Anita is hoping to raise money to put towards their “project playground” fund. The band shell park is 30+ years old and sits in the heart of their downtown. It has been the center for many events hosted in their community. There will be whale tattoos and bracelets near the band shell park. All proceeds will go towards the new playground equipment.

Anita Town and Country will be teaming up with Chris Cakes to provide a pancake and sausage breakfast. Some of the proceeds they make will go towards the band shell park playground and other events they host throughout the year for the community.

Other events they host:
Angel tree program that provides kids in need with coats, shoes, and gifts for Christmas.

Christmas walk: Santa, free activities for kids, tour of trees.

They put on the largest Easter egg hunt in SW Iowa. This year they had over 500 kids that attended. Each kid gets a prize. Over 50 bicycles were given out and many other prizes.

Facilitate the town celebration “steak fry” which is held the first Saturday in August.

Donate supplies to the local schools and backpack program.

Host a Halloween party with a costume contest, trunk-or-treat, and dinner.

Donate to the food pantry numerous times throughout the year.

Does your town have a theme (and logo if you have one), let us know?
“Whale of a town”

For more info on Anita’s RAGBRAI plans visit:



During day two of RAGBRAI XLVII, the ride will follow the White Pole Road. The 26-mile byway connects the communities of Adair, Casey, Menlo, Stuart, and Dexter. This historic and scenic road was originally designated in 1910 as part of a river-to-river road. During the early 1900s, Iowa had a bad reputation in other states for terrible road conditions. The state got the nickname of ‘the gumbo state’ for near impassible roads during parts of the year due to snow and rain. On March 8-9, 1910, Governor B.F. Carroll called for a convention to plan a well-maintained state-wide road. The road went from Davenport to Council Bluffs. When building the road, Iowa (and the ten thousand farmers who construct it) set a record by assembling the 380-mile road—made mostly from existing dirt roads–in one hour.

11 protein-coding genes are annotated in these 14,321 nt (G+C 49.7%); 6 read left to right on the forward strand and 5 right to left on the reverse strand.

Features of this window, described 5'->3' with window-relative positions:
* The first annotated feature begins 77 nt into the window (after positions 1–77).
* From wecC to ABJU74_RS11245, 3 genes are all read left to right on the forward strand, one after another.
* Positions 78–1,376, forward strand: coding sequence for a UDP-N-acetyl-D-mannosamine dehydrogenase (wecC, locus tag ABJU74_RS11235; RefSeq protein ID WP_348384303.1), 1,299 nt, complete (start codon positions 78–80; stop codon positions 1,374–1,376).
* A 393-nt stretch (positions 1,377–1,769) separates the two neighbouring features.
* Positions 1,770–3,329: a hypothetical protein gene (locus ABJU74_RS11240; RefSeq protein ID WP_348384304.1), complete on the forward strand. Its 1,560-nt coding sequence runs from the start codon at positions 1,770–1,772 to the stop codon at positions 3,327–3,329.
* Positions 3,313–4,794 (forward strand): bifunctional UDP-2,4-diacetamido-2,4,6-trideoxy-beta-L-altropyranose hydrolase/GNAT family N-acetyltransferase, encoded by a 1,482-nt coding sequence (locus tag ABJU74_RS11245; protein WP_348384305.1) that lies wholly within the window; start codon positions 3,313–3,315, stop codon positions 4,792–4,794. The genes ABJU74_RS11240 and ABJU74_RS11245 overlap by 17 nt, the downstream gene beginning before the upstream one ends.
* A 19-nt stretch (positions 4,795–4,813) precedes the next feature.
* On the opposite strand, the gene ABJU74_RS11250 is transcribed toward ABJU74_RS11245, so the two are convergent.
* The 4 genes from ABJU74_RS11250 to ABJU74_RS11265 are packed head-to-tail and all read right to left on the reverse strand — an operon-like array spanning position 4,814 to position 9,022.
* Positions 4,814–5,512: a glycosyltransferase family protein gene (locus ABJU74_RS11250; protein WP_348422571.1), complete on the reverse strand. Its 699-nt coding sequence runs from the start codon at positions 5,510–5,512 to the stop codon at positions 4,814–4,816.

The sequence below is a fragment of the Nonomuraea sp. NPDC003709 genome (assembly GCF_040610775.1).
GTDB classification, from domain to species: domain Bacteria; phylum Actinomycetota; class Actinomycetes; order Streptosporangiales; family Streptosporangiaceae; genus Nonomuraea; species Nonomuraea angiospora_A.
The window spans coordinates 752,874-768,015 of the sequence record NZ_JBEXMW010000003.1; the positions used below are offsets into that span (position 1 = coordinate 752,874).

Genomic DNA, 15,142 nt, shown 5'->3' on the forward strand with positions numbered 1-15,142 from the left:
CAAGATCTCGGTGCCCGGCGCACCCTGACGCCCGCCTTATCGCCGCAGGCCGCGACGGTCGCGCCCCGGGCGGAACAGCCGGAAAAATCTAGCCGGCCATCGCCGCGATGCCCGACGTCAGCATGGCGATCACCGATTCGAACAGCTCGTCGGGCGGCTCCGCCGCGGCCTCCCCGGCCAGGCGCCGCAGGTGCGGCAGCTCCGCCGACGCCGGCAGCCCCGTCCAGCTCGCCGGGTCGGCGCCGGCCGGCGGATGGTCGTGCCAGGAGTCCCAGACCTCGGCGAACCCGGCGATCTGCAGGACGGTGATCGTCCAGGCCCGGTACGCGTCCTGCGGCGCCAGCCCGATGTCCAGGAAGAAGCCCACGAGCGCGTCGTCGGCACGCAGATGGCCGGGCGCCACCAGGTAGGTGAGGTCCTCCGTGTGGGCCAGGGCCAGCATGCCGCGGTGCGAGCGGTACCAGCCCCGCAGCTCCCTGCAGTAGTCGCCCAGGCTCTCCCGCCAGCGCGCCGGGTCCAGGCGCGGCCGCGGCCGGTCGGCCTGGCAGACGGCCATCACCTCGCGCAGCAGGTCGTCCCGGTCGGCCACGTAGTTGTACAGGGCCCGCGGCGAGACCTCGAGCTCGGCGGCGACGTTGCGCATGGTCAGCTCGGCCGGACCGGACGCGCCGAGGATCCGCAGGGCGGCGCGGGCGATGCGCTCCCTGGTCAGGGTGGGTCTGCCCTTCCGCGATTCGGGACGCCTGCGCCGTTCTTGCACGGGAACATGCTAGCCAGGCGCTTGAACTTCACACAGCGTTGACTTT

The White Pole Road was built as part of a straighter, leveler, and shorter route from Des Moines to Council Bluffs. This route also had a town about every five miles. Towns had a big incentive to encourage visitors to stop. The more visitors who stopped in a town, the more businesses there would be, and the easier it was to stay on the map! To attract tourists, Adair, Casey, Menlo, Stuart, and Dexter painted poles along their portion of the route white and encouraged travel on the “Great White Way.”